More Than 1,600 People Secretly Filmed In Hotel Rooms In South Korea

More than 1,600 guests at hotels in South Korea were being secretly filmed during their stay, police have said.

Four men have been arrested after officers discovered hidden cameras in plug sockets, hairdryer holders and TV boxes in 30 hotels across 10 cities - though the names of the establishments have not been revealed.

According to reports, the footage was being live-streamed to a website with more than 4,000 viewers.

And of these thousands of viewers, 97 were found to be paying a $44.95 (£34) monthly fee to access extra features, including the ability to replay certain live streams.

Police said that between November 2018 and this month, the streaming site brought in more than $6,000 (£4,600).

Four men were arrested after police found hidden cameras in hotels across South Korea. Credit: Pixabay
Four men were arrested after police found hidden cameras in hotels across South Korea. Credit: Pixabay

Speaking to CNN, police said they have uncovered similar incidents in the past but nothing ever quite on this scale.

They said: "There was a similar case in the past where illegal cameras were installed in (hotels) and were consistently and secretly watched, but this is the first time the police caught where videos were broadcast live on the Internet."

South Korea is currently undergoing a spate of illicit online filming, with 6,400 cases being reported to police in 2017, compared to around 2,400 five years earlier.

Last year, thousands of women marched on the streets of Seoul to demand authorities take action and clamp down on the rising trend of revenge porn.

Computer specialist Lee Ji-soo helps rid the internet of footage of women taken without their consent. She told CNN: "The most common things that the clients are saying - and they are quite heartbreaking - are 'I want to die' or 'I cannot leave my house'.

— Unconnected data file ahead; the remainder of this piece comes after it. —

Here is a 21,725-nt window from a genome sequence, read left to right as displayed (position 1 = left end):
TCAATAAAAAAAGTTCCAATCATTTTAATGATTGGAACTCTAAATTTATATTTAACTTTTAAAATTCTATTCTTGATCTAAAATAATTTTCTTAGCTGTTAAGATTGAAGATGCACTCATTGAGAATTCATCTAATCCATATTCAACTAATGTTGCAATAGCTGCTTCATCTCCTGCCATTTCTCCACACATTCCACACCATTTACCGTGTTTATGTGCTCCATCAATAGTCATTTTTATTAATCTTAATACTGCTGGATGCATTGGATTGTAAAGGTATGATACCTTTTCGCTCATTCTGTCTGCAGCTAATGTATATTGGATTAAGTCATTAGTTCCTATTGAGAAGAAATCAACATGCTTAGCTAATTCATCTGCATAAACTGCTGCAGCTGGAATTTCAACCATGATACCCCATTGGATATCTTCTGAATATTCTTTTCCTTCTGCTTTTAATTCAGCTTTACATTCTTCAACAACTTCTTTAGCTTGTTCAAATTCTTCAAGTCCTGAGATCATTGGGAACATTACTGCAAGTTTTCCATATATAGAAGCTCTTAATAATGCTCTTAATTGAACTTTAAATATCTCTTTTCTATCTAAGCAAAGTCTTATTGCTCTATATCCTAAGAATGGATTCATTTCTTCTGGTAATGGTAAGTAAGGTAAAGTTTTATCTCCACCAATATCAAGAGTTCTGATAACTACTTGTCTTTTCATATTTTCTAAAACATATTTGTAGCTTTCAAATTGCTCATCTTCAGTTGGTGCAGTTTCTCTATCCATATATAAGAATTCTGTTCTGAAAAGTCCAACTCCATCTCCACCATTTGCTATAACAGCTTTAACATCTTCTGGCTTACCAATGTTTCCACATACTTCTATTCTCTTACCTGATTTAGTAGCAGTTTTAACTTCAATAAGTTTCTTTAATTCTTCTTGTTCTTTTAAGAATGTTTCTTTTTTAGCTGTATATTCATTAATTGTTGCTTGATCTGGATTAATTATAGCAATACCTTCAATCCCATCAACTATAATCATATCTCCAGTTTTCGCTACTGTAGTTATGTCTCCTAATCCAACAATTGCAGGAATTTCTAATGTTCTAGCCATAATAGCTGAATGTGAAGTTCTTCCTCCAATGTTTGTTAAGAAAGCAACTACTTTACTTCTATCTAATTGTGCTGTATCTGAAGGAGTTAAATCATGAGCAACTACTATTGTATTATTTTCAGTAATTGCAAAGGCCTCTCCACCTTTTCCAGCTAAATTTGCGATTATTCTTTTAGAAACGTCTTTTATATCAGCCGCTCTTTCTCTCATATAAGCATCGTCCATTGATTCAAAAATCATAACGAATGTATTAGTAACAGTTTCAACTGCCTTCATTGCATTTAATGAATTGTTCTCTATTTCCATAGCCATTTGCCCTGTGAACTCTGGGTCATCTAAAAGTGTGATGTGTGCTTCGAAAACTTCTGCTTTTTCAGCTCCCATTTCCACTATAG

The footage was being live-streamed to thousands of viewers. Credit: Pixabay
The footage was being live-streamed to thousands of viewers. Credit: Pixabay

"Especially the victims of spy cam or illegally taken videos say that when they encounter people on the street, they feel like they would be recognised."

Speaking to Lonely Planet, Jess Kelly, tech corespondent at Newstalk, offered her advice for spotting hidden devices in rooms,

She said: "It would be nice to think that you never have to worry about hidden cameras when staying in an Airbnb, however, I still find myself looking on bookshelves and above curtain rails every time.

"The big giveaway tends to be a red, blue or green light. Some cameras are motion-sensored, so keep an eye out for a light that just suddenly appears as you walk the room."

But if you're still unsure, Jess says the best thing is to leave and find somewhere else to stay.

She added: "If you feel you are being watched, report and get out."

Featured Image Credit: Pixabay

Dominic Smithers

After graduating from Leeds University with a degree in French and History, Dom went onto gain an NCTJ journalism qualification. Since then he has worked as a reporter at the Manchester Evening News and the Macclesfield Express, covering breaking news, court, sports, and politics.

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